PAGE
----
Interference to Neighbor BSs. The interference incurred by the uplink transmission of the drone to th neighbor BS, , is calculated as in dBm. In this expression, is the drone transmit power, is the transmit antenna gain (usually isotropic with zero gain), is the receive antenna gain (depending on the altitude of drone and radiation pattern of the receive antenna, is determined), represent the LoS/NL condition, and is 3D distance between the drone and th neighbor BS. Then, the uplink interference from the drone to the BSs in the service area could be modeled as .

Iii-B Formulation of the H-RRM Optimization Problem

Given status of drones at time , , , as well as the available RRBs at each BS, i.e. , , the problem is to find and , ; in order to satisfy the delay threshold of drones with a minimum amount of allocated radio resources, minimum number of unnecessary handovers, and minimum interference on ground BSs. Then, at decision epoch , we need to solve the following optimization problem for serving the drone:

in which, stands for the maximum allowable transmit power, stands for the delay threshold, and finally assures that the drone receives service from one cell only. Furthermore, is an indicator function with binary output, and , for , represents the scaling coefficient of experienced delay, number of allocated RRBs, incurred interference, and handover indicator, respectively.

Solving the H-RRM Problem One observes that the H-RRM problem is not only a highly-complex non-convex optimization problem, but also the impact of decisions at time , e.g. a handover, propagates in time and affects different KPIs in later epochs. Then, we need to transform the problem to a problem in which, long-term benefits are taken into account along with the temporal QoS measures. Furthermore, the solution due to the dynamic properties of the cellular network environment, e.g. number of active BSs and users, making the solution adaptive to the changes in the environment is favorable. These requirements motivate us to transform this optimization problem into a reinforcement learning problem in which, the learning rate and forget factor tune the balance between temporal and long-term QoS measures. In such a problem, the network’s constraints are transformed to the action and state spaces, and the objective function to be maximized is transformed to the reward function. In the following, we present the transformed problem and its solution.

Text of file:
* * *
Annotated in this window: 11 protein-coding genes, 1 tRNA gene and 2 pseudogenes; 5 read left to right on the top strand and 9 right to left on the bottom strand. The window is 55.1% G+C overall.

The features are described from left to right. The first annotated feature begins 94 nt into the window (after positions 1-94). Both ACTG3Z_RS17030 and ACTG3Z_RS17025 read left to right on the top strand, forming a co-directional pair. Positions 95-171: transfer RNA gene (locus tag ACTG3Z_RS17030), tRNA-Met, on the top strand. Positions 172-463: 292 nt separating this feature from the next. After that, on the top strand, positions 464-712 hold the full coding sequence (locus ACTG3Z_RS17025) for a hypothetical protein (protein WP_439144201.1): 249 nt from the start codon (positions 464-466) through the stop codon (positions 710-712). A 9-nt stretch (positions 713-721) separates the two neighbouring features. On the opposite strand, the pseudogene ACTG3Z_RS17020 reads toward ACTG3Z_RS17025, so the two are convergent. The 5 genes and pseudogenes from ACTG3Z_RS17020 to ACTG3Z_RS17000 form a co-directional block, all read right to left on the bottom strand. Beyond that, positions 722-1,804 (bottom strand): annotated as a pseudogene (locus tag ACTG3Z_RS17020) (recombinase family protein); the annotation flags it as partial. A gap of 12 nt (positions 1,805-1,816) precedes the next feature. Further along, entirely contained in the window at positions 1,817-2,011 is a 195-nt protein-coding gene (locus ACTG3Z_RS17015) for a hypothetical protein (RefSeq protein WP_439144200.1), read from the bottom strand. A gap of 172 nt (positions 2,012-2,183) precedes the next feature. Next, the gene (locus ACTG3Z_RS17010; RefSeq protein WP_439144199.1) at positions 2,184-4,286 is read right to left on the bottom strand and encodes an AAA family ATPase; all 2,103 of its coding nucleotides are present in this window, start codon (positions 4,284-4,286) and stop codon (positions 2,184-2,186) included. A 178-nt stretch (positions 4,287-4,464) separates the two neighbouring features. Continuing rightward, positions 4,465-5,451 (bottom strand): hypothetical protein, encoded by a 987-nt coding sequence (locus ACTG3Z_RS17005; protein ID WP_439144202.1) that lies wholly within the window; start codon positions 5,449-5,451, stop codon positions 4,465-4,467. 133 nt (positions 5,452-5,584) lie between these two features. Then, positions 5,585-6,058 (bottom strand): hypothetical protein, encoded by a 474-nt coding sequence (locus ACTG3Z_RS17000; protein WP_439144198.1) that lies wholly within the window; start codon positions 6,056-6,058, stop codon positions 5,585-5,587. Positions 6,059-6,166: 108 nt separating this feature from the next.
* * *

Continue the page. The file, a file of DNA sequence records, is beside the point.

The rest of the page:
Iv The Transformed H-RRM Problem and Solution

In this section, we present the transformed H-RRM problem and propose an algorithm to learn a policy, based on which, H-RRM decisions could be made based on the previous experiences. Note that we assume the handover management and resource allocation decisions in the service area are taken by a central entity, hereafter called controller.

Iv-a The Transformed H-RRM Problem

Reinforcement learning is a branch of ML dealing with an agent that aims at taking actions in an environment (described by states) so as to maximize its cumulative weighted rewards. Such a problem could be defined by definition of the states, actions, and the reward function, as follows.

The State Space. The state space describes the environment in which an agent is selecting its actions. We present the state of environment for the flying drone at time as , consisting of its altitude, velocity, current serving BS, buffer queue size, and the last path-loss measurements to neighbor BSs, respectively. Hence, the state space includes all potential realizations of . For example, represent a state in which, a drone at altitude 100 m with 20 m/s speed is experiencing 80 and 90 dB path losses from BS-1 and BS-2, and is served by BS-1, and its buffer queue is empty.

The Action Space. The action space presents the set of decision parameters available to the agent at each decision epoch. We present the action space at time as =[, ], where and stand for transmit power and radio resource allocation, as described in Section III. Then, the action space, , consists of different combinations of transmit power, associated BS, and allocated set of RRBs. For example, represents an action in which, drone should transmit its data over two chunks of radio resources in BS-1 with 23 dBm transmit power.

Reward Function. The reward function should mimic the objective function of the H-RRM problem to be maximized. By following the notation in the H-RRM problem in Section III, the immediate reward for serving drone at time , i.e. , is defined as a weighted sum of the rewards from resource efficiency in communications, low-delay performance, low-interference, and low number of unnecessary handovers. Then, we formulate as:

= (3)